Teachers in my school system could never predict when their room was scheduled to be painted. Do you think they would schedule it during the summer? Of course they wouldn't! They could unwittingly inflict more misery on some poor hapless teacher in the middle of the school year or a holiday break.
One year my classroom was painted while we were out for Spring break. I had to spend an entire week-end frantically putting everything back on the walls once they finished painting which shortened my so called time off.
The day we got back to school was a day I will never forget. My assistant had taken the children to lunch and I was not on duty so I decided to pop some popcorn in the microwave in my classroom. Attempting to
multi-task, I stuck it in the microwave and made a quick trip to the kid's restroom located in my room. I came out to a room full of smoke! My microwave had chosen this particular day to malfunction. All I could think of was that I might set the fire alarm off and that was something I did NOT want to do. I pulled the smoldering bag of popcorn out of the microwave, and dropped it in the sink. After I poured water over it, I ran over to a window and tried to open it. The new paint had sealed it shut and it probably would have taken a crowbar to pry it open. Frantically, I tried the other windows. None would open.
My classroom had an outside door so I tried fanning the smoke out the door. I can't say that was one of my brightest moves since it hardly made a dent in the smoke that had filled the room. Next, I got the bright idea to grab a pair of scissors and a kindergarten chair. I ran outside to see if I could pry the windows open on the outside. Not known for my sense of balance, I toppled off the chair. I had on open backed shoes and when my foot slid sideways, my heel landed on a broken beer bottle hidden in leaves as I fell.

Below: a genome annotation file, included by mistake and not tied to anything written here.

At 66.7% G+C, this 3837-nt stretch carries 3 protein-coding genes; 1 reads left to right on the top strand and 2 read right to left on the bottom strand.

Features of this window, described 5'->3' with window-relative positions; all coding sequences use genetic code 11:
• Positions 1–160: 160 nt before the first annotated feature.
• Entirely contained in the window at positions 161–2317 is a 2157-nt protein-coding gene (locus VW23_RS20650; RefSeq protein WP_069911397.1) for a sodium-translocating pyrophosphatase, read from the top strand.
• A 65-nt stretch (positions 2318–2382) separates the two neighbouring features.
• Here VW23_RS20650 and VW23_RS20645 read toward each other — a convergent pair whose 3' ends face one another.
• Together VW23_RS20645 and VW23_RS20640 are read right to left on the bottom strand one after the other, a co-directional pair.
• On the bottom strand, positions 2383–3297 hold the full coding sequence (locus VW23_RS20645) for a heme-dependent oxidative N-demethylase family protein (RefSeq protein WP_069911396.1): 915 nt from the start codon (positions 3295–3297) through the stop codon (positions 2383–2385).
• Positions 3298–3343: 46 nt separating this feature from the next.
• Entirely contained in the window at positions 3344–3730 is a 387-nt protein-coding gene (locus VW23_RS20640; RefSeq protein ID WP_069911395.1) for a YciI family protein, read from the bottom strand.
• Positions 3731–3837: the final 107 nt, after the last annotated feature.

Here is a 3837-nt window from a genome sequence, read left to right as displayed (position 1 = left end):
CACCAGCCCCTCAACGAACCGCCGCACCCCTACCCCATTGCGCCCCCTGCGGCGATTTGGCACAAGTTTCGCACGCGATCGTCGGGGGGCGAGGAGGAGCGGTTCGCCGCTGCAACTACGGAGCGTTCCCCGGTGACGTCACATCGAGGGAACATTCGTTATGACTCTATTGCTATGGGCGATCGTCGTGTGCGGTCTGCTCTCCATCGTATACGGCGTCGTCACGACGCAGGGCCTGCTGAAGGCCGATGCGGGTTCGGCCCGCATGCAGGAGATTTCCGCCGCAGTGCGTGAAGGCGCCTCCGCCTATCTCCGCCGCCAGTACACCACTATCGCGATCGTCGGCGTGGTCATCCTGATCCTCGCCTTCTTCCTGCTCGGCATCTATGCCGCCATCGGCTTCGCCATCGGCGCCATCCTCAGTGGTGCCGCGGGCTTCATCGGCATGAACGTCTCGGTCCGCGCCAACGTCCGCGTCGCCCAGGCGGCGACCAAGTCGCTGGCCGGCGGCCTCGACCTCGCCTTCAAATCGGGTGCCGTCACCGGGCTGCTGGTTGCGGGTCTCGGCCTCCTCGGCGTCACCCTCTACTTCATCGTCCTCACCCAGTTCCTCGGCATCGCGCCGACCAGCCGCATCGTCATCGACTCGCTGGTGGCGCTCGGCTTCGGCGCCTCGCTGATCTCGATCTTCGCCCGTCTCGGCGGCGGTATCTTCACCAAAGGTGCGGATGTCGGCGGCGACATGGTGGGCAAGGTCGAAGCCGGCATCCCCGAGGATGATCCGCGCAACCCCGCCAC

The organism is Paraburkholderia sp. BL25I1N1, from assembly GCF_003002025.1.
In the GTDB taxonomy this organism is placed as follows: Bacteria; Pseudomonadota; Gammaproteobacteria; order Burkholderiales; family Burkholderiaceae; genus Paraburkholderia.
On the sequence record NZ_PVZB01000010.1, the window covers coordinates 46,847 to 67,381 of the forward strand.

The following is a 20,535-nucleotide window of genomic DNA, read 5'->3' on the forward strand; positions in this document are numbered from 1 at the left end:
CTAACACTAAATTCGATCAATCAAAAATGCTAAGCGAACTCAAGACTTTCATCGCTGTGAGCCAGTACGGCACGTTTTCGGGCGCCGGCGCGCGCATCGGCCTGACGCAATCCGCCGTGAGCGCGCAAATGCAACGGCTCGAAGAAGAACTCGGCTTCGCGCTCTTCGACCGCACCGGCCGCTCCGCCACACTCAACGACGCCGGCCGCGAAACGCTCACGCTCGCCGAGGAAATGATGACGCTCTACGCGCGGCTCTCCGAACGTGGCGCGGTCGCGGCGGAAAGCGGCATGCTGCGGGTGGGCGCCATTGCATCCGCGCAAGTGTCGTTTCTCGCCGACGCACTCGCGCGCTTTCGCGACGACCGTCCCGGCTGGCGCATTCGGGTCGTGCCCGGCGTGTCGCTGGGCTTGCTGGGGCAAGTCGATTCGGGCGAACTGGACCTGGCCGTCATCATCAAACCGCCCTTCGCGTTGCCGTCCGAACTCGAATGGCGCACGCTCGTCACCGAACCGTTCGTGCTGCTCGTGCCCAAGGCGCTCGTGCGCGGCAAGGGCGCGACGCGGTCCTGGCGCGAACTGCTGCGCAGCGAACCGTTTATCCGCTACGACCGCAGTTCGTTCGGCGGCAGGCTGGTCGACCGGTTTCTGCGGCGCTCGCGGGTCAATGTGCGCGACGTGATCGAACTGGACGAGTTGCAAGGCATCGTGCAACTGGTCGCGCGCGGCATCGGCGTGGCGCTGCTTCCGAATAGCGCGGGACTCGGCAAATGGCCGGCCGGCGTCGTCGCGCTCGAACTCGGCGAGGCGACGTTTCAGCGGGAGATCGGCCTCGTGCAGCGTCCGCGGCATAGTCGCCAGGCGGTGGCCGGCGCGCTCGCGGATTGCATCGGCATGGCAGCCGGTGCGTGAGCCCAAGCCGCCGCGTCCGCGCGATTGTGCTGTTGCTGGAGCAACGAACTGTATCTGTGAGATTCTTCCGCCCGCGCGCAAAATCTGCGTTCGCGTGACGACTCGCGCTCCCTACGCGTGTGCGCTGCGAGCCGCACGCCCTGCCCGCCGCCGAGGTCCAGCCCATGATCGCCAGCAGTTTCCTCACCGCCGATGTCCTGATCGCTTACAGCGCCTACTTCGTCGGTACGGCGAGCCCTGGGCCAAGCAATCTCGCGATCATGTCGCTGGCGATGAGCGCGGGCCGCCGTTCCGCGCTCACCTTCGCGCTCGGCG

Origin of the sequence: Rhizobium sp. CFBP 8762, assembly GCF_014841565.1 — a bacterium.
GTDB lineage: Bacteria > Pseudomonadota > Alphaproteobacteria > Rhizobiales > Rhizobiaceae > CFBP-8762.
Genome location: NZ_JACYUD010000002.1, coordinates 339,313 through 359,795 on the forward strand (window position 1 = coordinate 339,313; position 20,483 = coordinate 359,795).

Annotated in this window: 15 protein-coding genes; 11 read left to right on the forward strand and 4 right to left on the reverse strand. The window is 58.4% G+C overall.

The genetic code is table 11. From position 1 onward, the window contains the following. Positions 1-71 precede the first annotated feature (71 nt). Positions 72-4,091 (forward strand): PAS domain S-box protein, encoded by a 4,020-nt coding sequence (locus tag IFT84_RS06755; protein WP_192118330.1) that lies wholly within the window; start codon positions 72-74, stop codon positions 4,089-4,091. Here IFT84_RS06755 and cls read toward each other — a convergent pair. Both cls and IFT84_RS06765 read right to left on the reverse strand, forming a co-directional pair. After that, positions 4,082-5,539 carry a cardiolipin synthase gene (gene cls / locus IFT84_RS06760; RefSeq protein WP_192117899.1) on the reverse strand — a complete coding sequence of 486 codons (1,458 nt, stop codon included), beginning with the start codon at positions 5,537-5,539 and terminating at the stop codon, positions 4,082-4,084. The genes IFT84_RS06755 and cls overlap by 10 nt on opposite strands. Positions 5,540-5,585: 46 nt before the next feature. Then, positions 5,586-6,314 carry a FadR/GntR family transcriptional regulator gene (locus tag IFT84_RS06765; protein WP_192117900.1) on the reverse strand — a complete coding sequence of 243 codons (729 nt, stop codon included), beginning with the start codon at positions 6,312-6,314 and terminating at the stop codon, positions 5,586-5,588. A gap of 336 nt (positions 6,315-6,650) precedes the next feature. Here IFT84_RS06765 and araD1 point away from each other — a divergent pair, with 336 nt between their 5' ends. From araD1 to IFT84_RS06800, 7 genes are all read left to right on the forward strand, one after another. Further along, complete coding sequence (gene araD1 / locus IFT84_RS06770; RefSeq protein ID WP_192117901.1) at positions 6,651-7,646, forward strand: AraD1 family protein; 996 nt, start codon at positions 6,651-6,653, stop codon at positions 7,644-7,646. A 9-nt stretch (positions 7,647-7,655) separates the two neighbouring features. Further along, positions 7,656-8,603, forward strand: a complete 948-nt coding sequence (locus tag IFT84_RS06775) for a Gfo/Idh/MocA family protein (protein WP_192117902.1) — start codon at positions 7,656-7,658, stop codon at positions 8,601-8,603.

Not only did I have a classroom full of smoke, but now I had a hole in my heel. I hobbled back into the classroom just as my assistant had walked the children back to class. Evidently her sense of smell was off that day or she was so frazzled from lunch duty that she dropped them off and headed for the teacher's lounge without a backward glance.
As they entered the classroom, one child looked at me hopping to a chair with a trail of blood behind me and screamed " Mrs. B is dying!" Another yelled "Ew! It stinks in here!" As the children continued to moan about the awful smell, I asked a child to go and get some paper towels for me. Instead of getting new ones, he grabbed some out of the trash. By this time the entire class had encircled me and seemed fascinated by the red stuff oozing from my foot. I couldn't believe the mess I had gotten into. Blood was pooling on the floor, my foot hurt something awful, and I had twenty-six little people moaning about the smell of smoke. What could be worse? How about the fire alarm going off right about then?
I could imagine teachers started pouring out of their classes with their charges grumbling and complaining about the timing of an unannounced fire drill. I sent a child to find the nurse and finally convinced the child it was okay to ignore the fire alarm. Once the nurse came, she took one look at my foot and declared that I was going to need stitches and a tetanus shot. She put a temporary bandage on my foot and told me that I had to go right then. I told her I could wait until the end of the day.
As I was leaving that afternoon, I overheard a number of teachers saying that they would love to find out who the culprit was that pulled the fire alarm. I didn't say a word as I exited the building.
By the way, it took at least a week for me to get the smell of burned popcorn out of my classroom and I ended up with fifteen stitches! I never eat popcorn for lunch either.